March 9 2014 Latest news:
Dominic Bareham, senior reporter
Wednesday, December 18, 2013
For 40 years, visitors to the Norfolk village of Spixworth have been greeted by the ornate oak sign which sits close to the village hall.
But now the hand carved, two-sided village landmark has been given a new lease of life by a Norfolk artist who specialises in restoring old village signs.
Jessica Perry, 50, from Blickling, has spent four weeks repainting the sign, in Crostwick Lane, because the structure was suffering from years of wear and tear and needed restoring.
She said the sign reflects the village’s rural heritage with the church being depicted, fronted by lots of animals, while the early settlements at the village are also represented.
Underneath that, the sign shows all the coats of arms of the families based in the village, dating back to 1066.
On the other side of the sign, there is a carving of Spixworth Village Hall with a nightwatchman in front of it and four other coats of arms, while there is also a horse driven hearse on the sign, which the artist believed could refer to deaths caused by the plague.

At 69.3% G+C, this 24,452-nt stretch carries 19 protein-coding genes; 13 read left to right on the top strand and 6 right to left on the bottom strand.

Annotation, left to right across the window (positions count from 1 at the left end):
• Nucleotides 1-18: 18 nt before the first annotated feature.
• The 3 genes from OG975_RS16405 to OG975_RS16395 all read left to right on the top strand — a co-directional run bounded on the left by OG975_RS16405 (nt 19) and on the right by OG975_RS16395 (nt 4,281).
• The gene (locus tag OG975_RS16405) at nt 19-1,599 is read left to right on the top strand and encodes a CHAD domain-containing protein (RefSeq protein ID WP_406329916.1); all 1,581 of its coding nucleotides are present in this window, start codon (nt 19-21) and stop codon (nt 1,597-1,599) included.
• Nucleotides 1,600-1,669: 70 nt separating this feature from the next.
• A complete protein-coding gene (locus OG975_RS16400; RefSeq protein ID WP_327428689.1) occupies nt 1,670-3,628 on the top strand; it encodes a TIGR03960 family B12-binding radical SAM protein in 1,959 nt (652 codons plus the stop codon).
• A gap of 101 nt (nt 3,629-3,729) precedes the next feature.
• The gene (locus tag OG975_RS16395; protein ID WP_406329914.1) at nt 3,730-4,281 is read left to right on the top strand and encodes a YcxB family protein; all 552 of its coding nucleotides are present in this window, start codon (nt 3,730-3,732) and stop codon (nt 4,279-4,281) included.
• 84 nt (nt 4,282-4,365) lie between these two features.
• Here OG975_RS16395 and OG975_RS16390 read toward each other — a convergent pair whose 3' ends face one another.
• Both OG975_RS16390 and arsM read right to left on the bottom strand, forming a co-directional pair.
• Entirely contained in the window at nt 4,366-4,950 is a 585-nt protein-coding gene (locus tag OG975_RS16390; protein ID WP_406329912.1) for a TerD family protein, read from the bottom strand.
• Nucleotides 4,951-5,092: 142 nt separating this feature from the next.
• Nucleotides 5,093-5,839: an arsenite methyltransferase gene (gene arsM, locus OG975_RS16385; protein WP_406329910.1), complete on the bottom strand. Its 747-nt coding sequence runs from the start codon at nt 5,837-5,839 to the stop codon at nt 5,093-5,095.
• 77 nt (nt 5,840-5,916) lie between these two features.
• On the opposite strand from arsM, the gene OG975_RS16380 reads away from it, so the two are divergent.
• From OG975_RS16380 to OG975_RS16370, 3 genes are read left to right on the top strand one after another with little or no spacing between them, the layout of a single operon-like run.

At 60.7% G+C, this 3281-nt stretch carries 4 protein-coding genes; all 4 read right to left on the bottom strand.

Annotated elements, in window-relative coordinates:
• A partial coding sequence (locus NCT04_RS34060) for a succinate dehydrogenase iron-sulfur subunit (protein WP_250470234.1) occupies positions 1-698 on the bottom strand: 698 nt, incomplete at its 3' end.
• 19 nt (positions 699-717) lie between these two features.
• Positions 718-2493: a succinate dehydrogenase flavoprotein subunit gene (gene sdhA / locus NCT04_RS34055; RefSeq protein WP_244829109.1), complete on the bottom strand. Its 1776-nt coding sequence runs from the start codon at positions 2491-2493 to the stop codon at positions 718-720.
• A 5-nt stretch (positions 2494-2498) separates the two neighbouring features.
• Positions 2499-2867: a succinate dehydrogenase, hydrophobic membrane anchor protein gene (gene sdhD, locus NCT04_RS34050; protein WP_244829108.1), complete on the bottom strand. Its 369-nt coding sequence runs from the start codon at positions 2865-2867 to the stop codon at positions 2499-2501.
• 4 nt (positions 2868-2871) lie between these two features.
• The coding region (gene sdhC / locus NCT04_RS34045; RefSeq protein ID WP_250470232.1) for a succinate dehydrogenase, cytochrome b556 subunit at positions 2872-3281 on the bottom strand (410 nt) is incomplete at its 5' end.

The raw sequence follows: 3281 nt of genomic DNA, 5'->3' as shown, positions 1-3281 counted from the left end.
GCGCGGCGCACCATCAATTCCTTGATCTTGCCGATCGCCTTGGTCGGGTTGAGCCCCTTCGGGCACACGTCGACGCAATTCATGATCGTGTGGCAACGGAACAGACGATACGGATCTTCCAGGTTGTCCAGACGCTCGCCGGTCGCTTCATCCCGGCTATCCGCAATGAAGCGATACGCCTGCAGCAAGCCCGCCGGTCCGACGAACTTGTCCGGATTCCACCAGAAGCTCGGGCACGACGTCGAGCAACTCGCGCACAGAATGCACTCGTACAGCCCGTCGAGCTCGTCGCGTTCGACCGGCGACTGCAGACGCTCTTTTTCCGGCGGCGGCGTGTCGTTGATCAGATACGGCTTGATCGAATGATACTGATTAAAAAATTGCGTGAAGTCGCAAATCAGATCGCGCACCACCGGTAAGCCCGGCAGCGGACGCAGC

Her job involved clearing out the rotten wood before treating the sign with wood preserver and hardener before the 4ft high and 2.5ft wide sign could be repainted.
The freelance artist has worked on other village and town signs across the county, including at Aylsham, while she also completes education projects for schools across Norfolk and creates sculptures and 3D work.
Her other projects include running workshops within museums and at public events linking projects to a given theme or set of artefacts
She said: “Some of the signs are falling apart. The Aylsham one was also in a very bad state, though the Spixworth sign was not so bad, though parts were rotting away.
“It is interesting to undertake the restoration of village signs because you can learn a lot about the village’s history,” she added.
However, Spixworth’s sign is not the only one in the county to attract attention, with many other villages boasting signs of significant public interest, including Swaffham and Reymerston, where the sign was unveiled by the aviator Wing Commander Ken Wallis and includes a depiction of his autogyro Little Nellie.
Do you have a favourite Norfolk village sign? E-mail firstname.lastname@example.org